Category Archives: Centre for Law and Society

Via @ConversationUK – How Osborne’s new cuts breach the UK’s human rights obligations

Dr Amanda Cahill-Ripley

Amanda Cahill-Ripley (@AmandaCahillRip) is a Lecturer in Law and author of The Human Right to Water and its Application in the Occupied Palestinian Territories, Routledge, 2013 (paperback).  Her main research interests are international human rights, in particular economic and social rights; human rights, conflict and transitional justice; rights and development.

You can find out more about Amanda’s research at http://www.lancaster.ac.uk/fass/law/profiles/amanda-cahill-ripley

CentreforLawandSoc

Women Who Buy Sex (@womenwhobuysex)

Andrew Goddard

As sex industry research expands, so too do sex work preconceptions. A popular stereotype and ‘myth’ is that men are always the sex purchasers, and women the service providers. However, a recent study by Lancaster University demonstrates women buy sexual services too, in a range of settings and scenarios.

This study, led by Dr Sarah Kingston of Lancaster University promises to be the most in-depth analysis of female clients in the sex industry ever undertaken in the UK, and the early results are revealing.

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CLS CILHR

A Stern Warning

Professor David Campbell

Under the Climate Change Act 2008, the UK has made a binding commitment to an immensely ambitious and costly programme of ‘decarbonisation’ so that (let us allow for the purposes of argument) its anthropogenic greenhouse gas emissions in 2050 will be 80% less than they were in 1990. Putting aside the myriad other issues which an assessment of the wisdom of this commitment must take into account, its basic rationality depends on the likelihood of other countries making comparable commitments. Decarbonisation is intended to mitigate global warming. But global warming is, precisely, a global issue. Continue reading

(C) Lancaster University

Why Shouldn’t “Lunatics” Run the “Asylum”?: Re A (Application for DNA Testing) and Attitudes to Children in Proceedings

Dr Aoife Daly

Staff at the European Children’s Rights Unit (University of Liverpool) and elsewhere are involved in Children’s Rights Judgments – a project to progress the use of a children’s rights approach in judgment writing. Re A (Application for DNA Testing) [2015] EWCA Civ 133 concerns an appeal against a judgment of the Liverpool County Court and it provides a notable case study to consider from a children’s rights perspective. It is probably the least child-friendly judgment you are likely to see in this jurisdiction in recent times. The reaction by a judge to the application of a child for a court order makes for extraordinary reading, and serves as a reminder of the distance left to travel in terms of universal acceptance of children’s rights as legal actors and indeed as human beings.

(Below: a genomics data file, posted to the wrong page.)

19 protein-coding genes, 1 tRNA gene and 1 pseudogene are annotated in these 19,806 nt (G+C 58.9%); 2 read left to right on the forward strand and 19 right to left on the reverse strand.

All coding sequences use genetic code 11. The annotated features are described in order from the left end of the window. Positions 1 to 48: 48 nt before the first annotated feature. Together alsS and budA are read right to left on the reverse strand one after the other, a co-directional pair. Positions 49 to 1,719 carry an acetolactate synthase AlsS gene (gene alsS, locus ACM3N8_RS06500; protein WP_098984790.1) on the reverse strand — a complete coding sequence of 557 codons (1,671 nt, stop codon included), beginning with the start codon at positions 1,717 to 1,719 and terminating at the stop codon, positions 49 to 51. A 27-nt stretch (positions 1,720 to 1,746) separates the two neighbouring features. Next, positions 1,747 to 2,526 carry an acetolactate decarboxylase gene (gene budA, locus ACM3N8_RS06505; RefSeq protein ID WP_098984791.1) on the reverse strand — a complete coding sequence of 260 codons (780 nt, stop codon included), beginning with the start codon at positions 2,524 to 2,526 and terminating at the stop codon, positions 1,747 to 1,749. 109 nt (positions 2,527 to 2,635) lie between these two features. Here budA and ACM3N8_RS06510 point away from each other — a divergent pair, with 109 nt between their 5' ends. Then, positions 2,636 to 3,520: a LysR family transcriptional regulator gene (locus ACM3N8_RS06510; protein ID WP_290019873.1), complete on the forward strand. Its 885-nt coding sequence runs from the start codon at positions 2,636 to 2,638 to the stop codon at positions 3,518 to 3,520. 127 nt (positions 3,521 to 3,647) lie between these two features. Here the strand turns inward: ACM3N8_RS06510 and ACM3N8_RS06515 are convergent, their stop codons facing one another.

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The rule of law is the common sense of global politics: often appealed to but seldom understood

Prof Christopher May

The rule of law is often presented as preferable to the rule of men or the rule of force, and in the last couple of decades has become a central part of the common sense of global politics; an unquestioned statement about the world in which we live. To understand its appeal we need to recognise that it can mean different things to different people, but also that its central normative elements underpin the dominant view of the operation of the global market economy.

As I set out in my recent book The Rule of Law: The Common Sense of Global Politics there is a continuing debate about the rule of law might actually mean, but it is easy to identify some key relatively consensual elements:

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via The Conversation: ‘Five new laws that may have escaped your notice in 2014’

Siobhan Weare writes for The Conversation.

‘Five new laws that may have escaped your notice in 2014’

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CentreforLawandSoc

Does my bum look big in this? Then what adjustments are you going to make?…

Dr Mark Butler

The European Court’s judgment in Kaltoft was handed down on 18th December 2014, and unsurprisingly, sits broadly in line with the Opinion of Advocate General Jaaskinen, which was handed down on 17th July 2014.

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